Life after the Supreme Court
After the Supreme Court, Reynoso returned to private practice but was called to academia. He joined the UCLA School of Law faculty, where he taught for a decade.
Susan Prager was dean at UCLA at that time. “His decade at UCLA was truly extraordinary for all who were taught by him or came to know him because he is such a unique combination of wisdom, determination, purpose, passion, humility and impact,” said Prager.
While at UCLA, Reynoso advised the Chicano-Latino Law Review, and served on the U.S. Commission on Civil Rights and a special dean’s committee.
The UC Davis years
Kevin Johnson, dean of the UC Davis School of Law, as associate dean at the time, worked with then-Dean Rex Perschbacher to bring Reynoso to UC Davis in 2001. The shorter commute and the offer of an endowed chair were major enticements in luring him to King Hall.
Dedicated to freedom and equality at UC Davis, he would be called upon in 2011 to provide another service to the University of California. That was when then-President Mark Yudof asked him to head a task force to investigate the pepper spraying of students by UC Davis police after a days-long “Occupy” movement protest on the Quad.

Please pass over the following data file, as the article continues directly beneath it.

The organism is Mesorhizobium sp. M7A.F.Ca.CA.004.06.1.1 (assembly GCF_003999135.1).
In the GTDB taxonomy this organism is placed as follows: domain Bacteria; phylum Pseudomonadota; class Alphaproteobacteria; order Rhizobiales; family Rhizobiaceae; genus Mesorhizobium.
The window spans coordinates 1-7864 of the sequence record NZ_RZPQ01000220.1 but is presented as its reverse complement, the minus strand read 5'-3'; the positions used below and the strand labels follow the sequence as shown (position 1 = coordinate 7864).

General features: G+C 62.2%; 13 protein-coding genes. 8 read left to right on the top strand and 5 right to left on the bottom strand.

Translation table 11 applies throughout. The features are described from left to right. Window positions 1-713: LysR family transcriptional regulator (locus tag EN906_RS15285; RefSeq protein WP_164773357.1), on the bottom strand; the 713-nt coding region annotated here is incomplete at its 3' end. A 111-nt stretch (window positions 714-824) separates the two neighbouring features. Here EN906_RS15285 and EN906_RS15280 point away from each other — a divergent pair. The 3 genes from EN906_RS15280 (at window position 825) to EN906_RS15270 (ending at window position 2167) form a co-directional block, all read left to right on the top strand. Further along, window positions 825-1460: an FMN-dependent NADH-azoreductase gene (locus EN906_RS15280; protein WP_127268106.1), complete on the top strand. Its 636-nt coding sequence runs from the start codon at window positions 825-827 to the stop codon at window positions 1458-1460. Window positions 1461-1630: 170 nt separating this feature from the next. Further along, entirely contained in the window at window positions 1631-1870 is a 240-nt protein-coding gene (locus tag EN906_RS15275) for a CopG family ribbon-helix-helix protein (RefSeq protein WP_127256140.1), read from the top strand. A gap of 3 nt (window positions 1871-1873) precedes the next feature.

The panel, which became known as the Reynoso Task Force, concluded in releasing its report in April 2012 that officers’ use of pepper spray was unjustified.
The university responded to this report and other studies with various reforms in place today.
Reynoso’s effect on students throughout his academic career is immeasurable.
“He is a legal giant and a social justice icon,” exclaimed Adrian Lopez ’00, J.D. ’03, a former law student of Reynoso’s.
“As an immigrant, English language learner and former continuation school student I was blessed to have achieved a law degree,” said Lopez, who is now director of state government affairs on campus. “Cruz taught me that I had a moral imperative to give back to those that weren’t as fortunate in life’s journey.”
Johnson spoke about Reynoso’s humility.
“I have never met somebody so humble, decent, caring and down-to-earth as Cruz Reynoso,” said Johnson. “He treats all people — students, faculty, opponents of his views and others — with respect and humanity. I never have known him to say anything mean to anybody. I truly cannot think of a more decent person.”
UC Davis School of Law’s Counselor magazine